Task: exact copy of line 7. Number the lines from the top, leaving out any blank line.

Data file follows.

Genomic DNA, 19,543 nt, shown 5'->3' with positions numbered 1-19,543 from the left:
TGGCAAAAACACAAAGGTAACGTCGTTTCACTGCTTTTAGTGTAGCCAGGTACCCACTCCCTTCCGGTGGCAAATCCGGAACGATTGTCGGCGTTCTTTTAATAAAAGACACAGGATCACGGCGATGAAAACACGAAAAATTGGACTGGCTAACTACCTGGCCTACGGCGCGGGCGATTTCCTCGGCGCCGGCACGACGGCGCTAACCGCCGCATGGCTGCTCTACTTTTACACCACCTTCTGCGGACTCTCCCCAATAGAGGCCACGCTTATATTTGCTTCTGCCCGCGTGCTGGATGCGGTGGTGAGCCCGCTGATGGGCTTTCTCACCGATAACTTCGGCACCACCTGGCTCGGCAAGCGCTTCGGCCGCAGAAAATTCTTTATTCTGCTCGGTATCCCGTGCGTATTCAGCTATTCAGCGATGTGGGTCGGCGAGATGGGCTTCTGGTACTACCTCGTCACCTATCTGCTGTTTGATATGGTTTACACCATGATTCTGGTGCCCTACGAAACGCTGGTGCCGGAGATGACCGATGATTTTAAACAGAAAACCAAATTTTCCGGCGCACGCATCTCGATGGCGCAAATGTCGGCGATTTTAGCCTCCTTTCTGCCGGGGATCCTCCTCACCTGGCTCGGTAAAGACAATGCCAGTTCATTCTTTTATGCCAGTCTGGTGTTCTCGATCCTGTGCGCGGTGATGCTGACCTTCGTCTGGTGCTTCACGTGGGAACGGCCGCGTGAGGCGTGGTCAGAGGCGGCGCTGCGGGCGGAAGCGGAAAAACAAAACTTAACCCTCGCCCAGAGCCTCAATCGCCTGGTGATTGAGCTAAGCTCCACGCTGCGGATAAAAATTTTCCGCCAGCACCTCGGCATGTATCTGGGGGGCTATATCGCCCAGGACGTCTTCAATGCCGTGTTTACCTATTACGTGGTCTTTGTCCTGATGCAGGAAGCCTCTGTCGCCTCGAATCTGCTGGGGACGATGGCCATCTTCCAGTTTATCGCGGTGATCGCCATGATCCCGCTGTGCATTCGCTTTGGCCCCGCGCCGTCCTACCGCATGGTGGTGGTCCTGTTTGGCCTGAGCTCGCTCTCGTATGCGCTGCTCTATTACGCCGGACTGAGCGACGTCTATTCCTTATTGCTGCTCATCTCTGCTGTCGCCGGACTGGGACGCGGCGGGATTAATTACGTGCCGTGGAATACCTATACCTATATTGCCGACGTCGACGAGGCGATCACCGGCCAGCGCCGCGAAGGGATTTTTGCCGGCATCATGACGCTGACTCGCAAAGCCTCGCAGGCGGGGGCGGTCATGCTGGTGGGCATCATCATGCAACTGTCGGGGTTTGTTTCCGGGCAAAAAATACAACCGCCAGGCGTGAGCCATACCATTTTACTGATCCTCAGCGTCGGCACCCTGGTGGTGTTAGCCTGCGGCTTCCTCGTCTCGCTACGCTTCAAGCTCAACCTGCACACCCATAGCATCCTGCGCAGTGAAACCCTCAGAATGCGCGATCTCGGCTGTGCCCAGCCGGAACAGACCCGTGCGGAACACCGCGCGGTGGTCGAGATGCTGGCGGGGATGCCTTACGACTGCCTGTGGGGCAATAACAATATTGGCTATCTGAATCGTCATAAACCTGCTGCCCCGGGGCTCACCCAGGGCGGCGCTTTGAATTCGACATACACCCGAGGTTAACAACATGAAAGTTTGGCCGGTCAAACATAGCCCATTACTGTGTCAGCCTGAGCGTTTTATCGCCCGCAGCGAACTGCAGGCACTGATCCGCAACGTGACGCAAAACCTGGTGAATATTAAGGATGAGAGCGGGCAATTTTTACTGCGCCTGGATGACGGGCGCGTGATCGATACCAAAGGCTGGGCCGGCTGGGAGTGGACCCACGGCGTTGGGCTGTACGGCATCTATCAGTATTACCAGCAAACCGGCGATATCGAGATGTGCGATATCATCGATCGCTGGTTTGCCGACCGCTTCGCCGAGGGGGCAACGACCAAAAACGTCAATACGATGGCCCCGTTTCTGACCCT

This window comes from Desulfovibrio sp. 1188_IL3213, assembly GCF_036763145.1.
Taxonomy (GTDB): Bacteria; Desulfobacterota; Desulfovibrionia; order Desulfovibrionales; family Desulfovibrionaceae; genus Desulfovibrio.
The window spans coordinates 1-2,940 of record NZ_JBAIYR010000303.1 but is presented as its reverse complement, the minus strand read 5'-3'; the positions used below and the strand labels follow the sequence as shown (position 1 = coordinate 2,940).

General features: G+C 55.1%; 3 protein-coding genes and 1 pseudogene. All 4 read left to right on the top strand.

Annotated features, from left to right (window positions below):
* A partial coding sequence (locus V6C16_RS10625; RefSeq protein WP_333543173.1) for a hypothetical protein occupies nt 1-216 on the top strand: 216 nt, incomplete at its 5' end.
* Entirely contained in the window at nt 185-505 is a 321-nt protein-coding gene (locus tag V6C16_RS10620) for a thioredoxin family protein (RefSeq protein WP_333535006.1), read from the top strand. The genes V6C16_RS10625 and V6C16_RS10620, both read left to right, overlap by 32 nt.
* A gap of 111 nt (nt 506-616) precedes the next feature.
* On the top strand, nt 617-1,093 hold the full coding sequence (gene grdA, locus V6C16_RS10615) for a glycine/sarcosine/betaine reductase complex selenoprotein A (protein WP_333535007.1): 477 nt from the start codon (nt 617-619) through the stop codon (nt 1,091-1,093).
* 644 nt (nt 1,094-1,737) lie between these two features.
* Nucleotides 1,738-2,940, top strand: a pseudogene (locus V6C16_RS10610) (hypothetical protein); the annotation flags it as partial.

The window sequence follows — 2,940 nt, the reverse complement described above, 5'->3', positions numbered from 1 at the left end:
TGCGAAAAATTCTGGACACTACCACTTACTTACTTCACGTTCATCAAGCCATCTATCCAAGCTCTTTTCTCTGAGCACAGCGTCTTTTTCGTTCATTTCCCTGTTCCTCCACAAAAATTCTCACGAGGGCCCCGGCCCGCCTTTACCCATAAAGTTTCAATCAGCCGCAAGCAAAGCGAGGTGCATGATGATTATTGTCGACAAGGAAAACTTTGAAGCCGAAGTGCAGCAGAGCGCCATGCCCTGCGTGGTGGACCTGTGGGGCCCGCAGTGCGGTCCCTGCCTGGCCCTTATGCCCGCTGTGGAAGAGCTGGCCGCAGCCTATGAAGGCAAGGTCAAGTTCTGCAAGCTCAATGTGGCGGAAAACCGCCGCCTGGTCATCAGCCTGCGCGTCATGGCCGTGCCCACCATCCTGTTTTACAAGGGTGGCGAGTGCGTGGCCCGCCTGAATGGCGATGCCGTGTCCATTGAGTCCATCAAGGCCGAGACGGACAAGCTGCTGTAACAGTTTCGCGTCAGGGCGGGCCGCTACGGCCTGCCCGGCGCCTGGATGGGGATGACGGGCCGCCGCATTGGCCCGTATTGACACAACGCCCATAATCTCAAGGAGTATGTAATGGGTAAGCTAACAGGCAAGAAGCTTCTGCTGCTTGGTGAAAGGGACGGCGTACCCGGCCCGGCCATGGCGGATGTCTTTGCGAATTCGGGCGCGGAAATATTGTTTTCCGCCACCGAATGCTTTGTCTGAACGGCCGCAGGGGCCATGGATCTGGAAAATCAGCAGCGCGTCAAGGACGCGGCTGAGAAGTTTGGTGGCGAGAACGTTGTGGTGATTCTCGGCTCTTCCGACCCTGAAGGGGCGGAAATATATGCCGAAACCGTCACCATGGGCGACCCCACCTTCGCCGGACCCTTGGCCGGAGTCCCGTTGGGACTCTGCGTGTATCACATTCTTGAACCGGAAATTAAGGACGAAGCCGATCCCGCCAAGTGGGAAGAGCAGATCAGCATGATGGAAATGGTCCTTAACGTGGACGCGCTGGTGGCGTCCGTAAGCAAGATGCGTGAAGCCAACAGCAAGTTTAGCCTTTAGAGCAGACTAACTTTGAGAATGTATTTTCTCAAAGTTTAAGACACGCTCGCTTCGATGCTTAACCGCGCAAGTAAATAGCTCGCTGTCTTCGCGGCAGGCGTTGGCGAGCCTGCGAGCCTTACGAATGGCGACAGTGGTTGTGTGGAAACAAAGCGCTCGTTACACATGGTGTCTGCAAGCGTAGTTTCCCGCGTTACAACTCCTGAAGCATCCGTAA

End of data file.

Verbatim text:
Annotated features, from left to right (window positions below):